My Inspiration

Kevin’s Story

In this story, I give a very personal and treasured account of my step-father, Kevin – whose life and death had a significant impact on my future calling as a marriage celebrant.

In 2002 my step-father Kevin was tragically killed in a house fire in Sorrento, Victoria. Australia.

Kevin was a wonderful man.  We called him the “Gypsy”.  For 30 years he had been in “AA” (Alcoholics Anonymous) – which he proudly told all and sundry. “My name is Kevin, and I am an alcoholic!”.

Kevin’s sudden passing was felt by his entire community that extended many hundreds of kilometres away.

A civil celebrant was asked to come and spend time with our family as we gathered together in grief but determined to honour Kevin’s amazing life.  It was during this time that she gleaned information for his funeral service that we wanted to be shared and used to celebrate who Kevin was, his story, his wonderful inspiring journey that his family wanted shared at his final gathering, with those whom loved him most in attendance.

Anne, our funeral celebrant, spoke with total serenity of heart – one would have thought she knew him personally. I was completely moved and overjoyed as I was taken back in time as she told all…Kevin’s life story. And whilst sitting there, I had a very serious “light bulb” moment.  At that moment I knew exactly what I wanted to do in my future – become a celebrant that would touch people lives in very significant, memorable and distinctive way.

Kevin was an extraordinarily happy and incredibly positive human being.  You would take him as you saw him – complete with a few missing fingers from his drinking days and no real skills other than a passion for life and people.

Befitting him and his wishes, our family purchased the cheapest coffin we could buy.  Once it was home, we invited everyone who knew and cared about Kevin, to come around and leave messages that would accompany him on his journey to the afterlife and they came in droves.

The coffin was transformed with love into a visual story of Kevin’s life.  One of his friends, an Aboriginal artist, spent three days painting Kevin’s story in traditional colours.  She began with a circle of dots that represented the campfire, the gathering and then two lines of dots walking off to the next campfire, the ‘Gypsy’s’ story alright.  Other friends left Kevin wonderful parting gifts.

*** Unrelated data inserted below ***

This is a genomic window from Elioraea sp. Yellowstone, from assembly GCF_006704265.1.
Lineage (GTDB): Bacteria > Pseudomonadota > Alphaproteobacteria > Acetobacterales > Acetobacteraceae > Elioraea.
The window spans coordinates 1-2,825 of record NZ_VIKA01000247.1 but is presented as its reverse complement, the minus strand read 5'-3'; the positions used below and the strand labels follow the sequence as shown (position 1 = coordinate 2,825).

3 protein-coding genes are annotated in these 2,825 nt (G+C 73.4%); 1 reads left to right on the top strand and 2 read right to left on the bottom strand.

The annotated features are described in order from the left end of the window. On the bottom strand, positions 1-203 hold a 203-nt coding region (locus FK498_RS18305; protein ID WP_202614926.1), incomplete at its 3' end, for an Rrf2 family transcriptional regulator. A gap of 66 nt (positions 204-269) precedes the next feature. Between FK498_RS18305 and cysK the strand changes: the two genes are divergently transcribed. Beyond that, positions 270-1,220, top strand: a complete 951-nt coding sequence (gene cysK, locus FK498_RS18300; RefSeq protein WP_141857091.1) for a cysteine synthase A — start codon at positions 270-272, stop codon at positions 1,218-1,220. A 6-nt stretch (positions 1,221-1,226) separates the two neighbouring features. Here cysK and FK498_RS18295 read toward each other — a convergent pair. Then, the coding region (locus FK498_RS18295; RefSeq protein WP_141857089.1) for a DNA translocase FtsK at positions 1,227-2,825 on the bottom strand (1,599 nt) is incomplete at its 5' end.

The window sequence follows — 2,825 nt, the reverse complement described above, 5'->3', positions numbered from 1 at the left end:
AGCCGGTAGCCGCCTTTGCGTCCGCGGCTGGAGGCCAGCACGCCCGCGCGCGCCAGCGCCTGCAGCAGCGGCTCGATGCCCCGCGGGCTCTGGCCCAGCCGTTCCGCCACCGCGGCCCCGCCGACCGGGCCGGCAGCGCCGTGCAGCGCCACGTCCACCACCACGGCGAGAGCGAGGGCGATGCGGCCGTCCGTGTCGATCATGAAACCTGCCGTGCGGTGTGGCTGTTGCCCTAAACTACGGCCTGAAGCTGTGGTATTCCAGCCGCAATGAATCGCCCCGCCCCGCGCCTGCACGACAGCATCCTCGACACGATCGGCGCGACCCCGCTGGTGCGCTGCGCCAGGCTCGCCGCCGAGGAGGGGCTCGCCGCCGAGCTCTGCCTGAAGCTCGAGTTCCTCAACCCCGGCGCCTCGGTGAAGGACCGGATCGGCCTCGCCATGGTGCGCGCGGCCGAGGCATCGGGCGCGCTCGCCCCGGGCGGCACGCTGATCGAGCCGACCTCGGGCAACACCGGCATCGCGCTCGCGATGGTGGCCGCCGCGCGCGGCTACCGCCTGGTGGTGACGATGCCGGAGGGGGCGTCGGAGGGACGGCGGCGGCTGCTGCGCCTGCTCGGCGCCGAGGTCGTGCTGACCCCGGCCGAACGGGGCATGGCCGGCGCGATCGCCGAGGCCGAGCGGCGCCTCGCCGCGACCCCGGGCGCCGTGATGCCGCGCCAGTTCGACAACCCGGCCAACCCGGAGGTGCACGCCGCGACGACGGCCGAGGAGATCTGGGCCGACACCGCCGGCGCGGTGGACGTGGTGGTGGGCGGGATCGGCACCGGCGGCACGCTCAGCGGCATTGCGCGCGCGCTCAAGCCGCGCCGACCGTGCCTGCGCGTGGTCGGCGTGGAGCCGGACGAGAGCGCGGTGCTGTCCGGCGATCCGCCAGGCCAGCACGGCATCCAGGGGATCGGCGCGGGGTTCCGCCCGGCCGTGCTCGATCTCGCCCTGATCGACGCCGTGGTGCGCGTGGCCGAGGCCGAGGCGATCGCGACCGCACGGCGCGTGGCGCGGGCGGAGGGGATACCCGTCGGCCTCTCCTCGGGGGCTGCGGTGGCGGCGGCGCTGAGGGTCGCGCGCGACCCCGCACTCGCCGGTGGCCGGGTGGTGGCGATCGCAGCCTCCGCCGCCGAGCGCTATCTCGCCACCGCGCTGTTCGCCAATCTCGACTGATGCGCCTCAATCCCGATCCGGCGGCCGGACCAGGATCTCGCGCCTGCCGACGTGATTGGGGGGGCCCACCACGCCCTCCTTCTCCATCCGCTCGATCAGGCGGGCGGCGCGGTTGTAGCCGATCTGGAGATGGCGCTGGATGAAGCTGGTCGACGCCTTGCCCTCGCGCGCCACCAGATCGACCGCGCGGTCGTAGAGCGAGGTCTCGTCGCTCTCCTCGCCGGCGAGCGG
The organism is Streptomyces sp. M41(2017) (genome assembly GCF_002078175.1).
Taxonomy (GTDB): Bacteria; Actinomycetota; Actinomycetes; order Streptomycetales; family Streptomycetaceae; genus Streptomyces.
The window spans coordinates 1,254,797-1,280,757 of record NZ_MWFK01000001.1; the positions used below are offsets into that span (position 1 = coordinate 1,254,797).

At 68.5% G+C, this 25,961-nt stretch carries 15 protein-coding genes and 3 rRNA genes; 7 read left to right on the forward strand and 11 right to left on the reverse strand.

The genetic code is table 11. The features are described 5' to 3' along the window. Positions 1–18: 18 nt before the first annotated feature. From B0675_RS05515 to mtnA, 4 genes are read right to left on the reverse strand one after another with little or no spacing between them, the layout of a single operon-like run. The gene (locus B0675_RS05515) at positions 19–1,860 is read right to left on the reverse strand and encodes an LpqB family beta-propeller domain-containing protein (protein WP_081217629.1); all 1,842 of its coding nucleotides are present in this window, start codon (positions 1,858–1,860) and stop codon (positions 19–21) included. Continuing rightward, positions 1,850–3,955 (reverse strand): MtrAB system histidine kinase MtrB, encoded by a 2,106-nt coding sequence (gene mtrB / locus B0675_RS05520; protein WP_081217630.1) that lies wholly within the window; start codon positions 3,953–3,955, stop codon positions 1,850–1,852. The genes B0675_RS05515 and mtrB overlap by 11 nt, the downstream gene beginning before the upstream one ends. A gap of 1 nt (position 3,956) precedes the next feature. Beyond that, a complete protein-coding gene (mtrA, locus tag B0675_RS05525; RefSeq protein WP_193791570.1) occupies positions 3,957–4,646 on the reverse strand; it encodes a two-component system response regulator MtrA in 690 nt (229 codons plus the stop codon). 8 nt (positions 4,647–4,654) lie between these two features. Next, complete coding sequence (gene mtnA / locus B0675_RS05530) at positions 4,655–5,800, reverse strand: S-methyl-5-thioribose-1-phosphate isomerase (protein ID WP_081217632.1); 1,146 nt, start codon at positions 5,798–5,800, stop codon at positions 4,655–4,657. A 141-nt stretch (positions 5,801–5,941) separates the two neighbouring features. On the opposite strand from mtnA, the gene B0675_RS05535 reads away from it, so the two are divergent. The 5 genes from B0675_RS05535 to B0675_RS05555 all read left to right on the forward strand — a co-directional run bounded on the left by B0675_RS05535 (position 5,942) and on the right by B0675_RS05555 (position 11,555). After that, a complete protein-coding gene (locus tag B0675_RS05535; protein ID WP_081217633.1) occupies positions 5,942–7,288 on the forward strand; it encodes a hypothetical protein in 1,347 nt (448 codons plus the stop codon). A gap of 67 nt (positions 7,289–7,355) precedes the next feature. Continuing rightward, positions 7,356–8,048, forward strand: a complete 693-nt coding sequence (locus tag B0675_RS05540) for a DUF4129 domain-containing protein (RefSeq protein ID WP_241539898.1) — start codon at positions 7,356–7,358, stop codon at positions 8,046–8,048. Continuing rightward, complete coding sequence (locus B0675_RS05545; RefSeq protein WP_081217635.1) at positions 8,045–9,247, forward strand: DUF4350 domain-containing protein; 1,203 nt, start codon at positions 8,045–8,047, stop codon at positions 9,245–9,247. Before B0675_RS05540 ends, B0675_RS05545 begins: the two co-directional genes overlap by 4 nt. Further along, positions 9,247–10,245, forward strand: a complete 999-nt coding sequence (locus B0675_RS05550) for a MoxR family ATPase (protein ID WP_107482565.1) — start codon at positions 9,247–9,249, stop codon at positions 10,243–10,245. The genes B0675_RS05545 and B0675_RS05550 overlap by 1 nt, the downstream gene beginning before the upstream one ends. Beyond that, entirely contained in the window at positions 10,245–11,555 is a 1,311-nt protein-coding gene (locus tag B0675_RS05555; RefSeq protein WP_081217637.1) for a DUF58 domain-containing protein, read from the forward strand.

•  One man had a piece of paper that he placed in his coffin, that simple piece of paper meant so much to him because it had the date written on it that  dad had helped him on his journey to sobriety, some 15 years beforehand.
  •  My brother’s mate brought along his first footy trophy – commenting, “Your dad helped me win that”.
  •  Another friend left a pack of tea bags….”He was well known for his love of a ‘cuppa and a meaningful chat’.
  •  Our family also added keepsakes – we made sure he was sent off with his hankie, tea cup and beloved newspaper – not to forget a piece of cold burnt toast – all part of his morning ritual.

On the day of his funeral service, hundreds gathered from all over to farewell him and boy did they do that.  He loved the Dalai Lama and a special friend of Kev’s lent us her blessed picture of the Dalai Lama. We placed it on Kevin’s coffin and lit a candle.  He also loved the Hare Krishna; so we lit incense.  He cared so deeply for the homeless, street kids, his AA companions and did weekly visits to remand centres; to just sit and listen to those that needed someone to talk too. Dad was known to go “walkabout” and loved working with the indigenous.  So we spoke about his beliefs and his passion to help those in need.  He knew this was his calling in life.  And all along, we had this wonderful funeral celebrant Anne who had taken the time to listen – and using the information she gathered, put together a funeral service ceremony truly befitting a man with such diversity in his life.

As the end of Kevin’s final farewell come we all joined hands united, said his beloved serenity prayer and whispered to the wind “travel freely and safely and thank you for touching our hearts in so many extraordinary ways Kevin”.


Kevin's journey
Kevin’s journey

God grant me the Serenity…

to accept the things I cannot change…

Courage to change the things I can..

and the Wisdom to know the difference…

 Kevin Campbell McLellan 1937 – 2003

 

 

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